How to Carry on After Loss - The Guilt of the Survivor
by Karen Flood, Ph.D.


Guilt for being alive when someone you care about has died is sometimes one of the dimensions of grief. It may be experienced in anticipation of someone's death or afterwards and it may be felt by those with or without cancer. Other symptoms of grief may include anxiety, helplessness, hopelessness or even relief. Death might act as a catalyst where the search for answers begins in an attempt to understand why one person lives and another dies. ¹

For those with a family member or friend diagnosed with cancer, survivor's guilt may be the result of identifying with that person and may heighten fears about death. When we lose loved ones to cancer, sometimes the effect may be to withdraw in our other relationships, or a reluctance to befriend any other person with cancer. Although this reluctance is understandable, it is important to realize what might be lost are the benefits of having a close connection to another person, even if the relationship, because of death, may end sooner than planned. ²

Gilda Radner deals with the question in, "It's Always Something." In it she writes "the hardest part of becoming friends with people was learning later that someone who had become close had died. The course of cancer isn't always what we hope. I was learning that death is a part of life. But if I hadn't ... think of all the love I would have missed." ³

For those dealing with survivor's guilt, it's important to acknowledge feelings of grief, acceptance and adjustment to the loss.

1. Ask yourself how you feel and be as honest as you can with your grief or guilt. The best time to deal with this begins when you first start experiencing the feelings. In doing so, you will be better able to cope, as denial just delays the issue. Also, realize you may not grieve the same way for each death you experience, and that's okay too.

2. Using grief as a period for practicing self-care will help you work towards acceptance of your loss. Ask yourself what you need, so you can express your feelings and soothe your pain. Participate in rituals of grieving and remember to say goodbye. It is important to talk about or think about the deceased and your relationship to them. Write a note, share your thoughts about the deceased, attend a funeral or celebration of life. If you find yourself grieving many deaths, reach out to others with the same circumstance. Build those supports. Dragon boat teams comprised of cancer survivors enact a lovely ritual after their races of throwing pink flowers overboard, in remembrance of team members who've died. 4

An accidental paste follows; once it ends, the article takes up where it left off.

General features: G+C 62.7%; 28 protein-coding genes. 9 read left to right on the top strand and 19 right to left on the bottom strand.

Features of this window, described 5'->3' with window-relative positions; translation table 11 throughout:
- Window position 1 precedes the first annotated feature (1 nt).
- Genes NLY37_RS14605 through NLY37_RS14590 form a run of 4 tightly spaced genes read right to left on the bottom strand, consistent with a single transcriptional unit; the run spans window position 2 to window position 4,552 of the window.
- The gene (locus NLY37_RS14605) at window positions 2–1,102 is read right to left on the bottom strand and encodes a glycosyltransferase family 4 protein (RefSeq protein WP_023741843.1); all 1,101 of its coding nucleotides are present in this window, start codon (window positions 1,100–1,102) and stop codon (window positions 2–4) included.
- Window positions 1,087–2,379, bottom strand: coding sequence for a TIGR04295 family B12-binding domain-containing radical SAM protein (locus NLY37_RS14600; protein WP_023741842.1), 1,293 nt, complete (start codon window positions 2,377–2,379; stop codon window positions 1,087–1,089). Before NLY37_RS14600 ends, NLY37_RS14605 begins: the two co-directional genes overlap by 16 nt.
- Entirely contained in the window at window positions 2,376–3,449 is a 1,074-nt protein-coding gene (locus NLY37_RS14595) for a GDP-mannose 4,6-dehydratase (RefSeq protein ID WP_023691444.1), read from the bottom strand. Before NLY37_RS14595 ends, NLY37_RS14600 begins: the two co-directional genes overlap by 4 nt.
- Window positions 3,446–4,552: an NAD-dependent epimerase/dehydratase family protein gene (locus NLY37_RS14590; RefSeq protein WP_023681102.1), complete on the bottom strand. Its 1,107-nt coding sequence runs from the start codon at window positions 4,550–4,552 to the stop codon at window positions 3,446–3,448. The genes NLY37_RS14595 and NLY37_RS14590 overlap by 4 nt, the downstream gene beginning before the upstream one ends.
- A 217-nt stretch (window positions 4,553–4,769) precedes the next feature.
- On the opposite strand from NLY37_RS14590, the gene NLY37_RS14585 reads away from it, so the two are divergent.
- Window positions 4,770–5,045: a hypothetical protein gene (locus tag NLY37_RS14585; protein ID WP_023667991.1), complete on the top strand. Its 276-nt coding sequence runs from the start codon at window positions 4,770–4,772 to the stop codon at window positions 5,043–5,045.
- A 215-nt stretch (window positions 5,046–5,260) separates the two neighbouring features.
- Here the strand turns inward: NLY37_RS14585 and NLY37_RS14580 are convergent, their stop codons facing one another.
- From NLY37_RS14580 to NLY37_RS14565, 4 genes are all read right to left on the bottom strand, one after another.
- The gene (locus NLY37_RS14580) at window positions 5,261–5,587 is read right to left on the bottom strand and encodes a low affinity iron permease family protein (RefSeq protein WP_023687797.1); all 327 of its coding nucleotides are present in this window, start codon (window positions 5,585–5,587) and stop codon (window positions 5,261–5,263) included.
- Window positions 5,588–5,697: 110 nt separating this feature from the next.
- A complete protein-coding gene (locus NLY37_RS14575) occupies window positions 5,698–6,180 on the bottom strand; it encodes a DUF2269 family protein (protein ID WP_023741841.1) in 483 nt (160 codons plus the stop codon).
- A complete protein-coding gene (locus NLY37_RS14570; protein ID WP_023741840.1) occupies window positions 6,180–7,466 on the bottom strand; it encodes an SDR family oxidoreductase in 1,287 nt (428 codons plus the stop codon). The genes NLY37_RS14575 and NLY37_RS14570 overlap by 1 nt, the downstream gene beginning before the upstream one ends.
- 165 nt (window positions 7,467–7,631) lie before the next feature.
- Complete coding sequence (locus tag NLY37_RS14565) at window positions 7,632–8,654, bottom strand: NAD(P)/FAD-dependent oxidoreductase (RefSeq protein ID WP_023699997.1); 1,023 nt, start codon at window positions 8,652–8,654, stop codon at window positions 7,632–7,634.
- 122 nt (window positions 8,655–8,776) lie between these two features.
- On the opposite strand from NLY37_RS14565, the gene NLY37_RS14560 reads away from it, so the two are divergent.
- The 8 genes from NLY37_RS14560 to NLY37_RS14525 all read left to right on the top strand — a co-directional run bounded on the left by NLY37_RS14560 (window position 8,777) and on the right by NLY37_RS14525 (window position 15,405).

3. Know how to reach out for help and where to look for support. Most bereaved individuals recover from their loss with help from family, friends and spiritual advisors. However, if you experience persistent feelings of depression or anxiety, professional help may assist you moving through the grief. 5

4. Re-invest energy into once again experiencing life. Some find meaning through community events such as fund raising for research, social activism and volunteerism.

Survivor's guilt is an experience to be acknowledged, not a problem to be avoided. It's critical to be open to feel the complex dimensions of grief while remembering the gifts of attachment and a greater connection to others.


1. Holland, J.C. & Lewis, S. (2000). The Human side of cancer: Living with hope, coping with uncertainty. NY: HarperCollins.

2. Benjamin, H.H. (1995). The Wellness Community. Guide to fighting for recovery from cancer. NY: Tarcher/Penguin.

3. Radner, G. (1989). It's always something. NY: HarperCollins.

4. Tocher, M. (2002). How to ride a dragon: Women with breast cancer tell their stories. Toronto, Ontario: Key Porter.

5. Chochinov, H.M., Holland, J.C., & Katz, L. Y (1998). Bereavement: A special issue in oncology. Psycho-oncology (pp.1016-1032). NY: Oxford.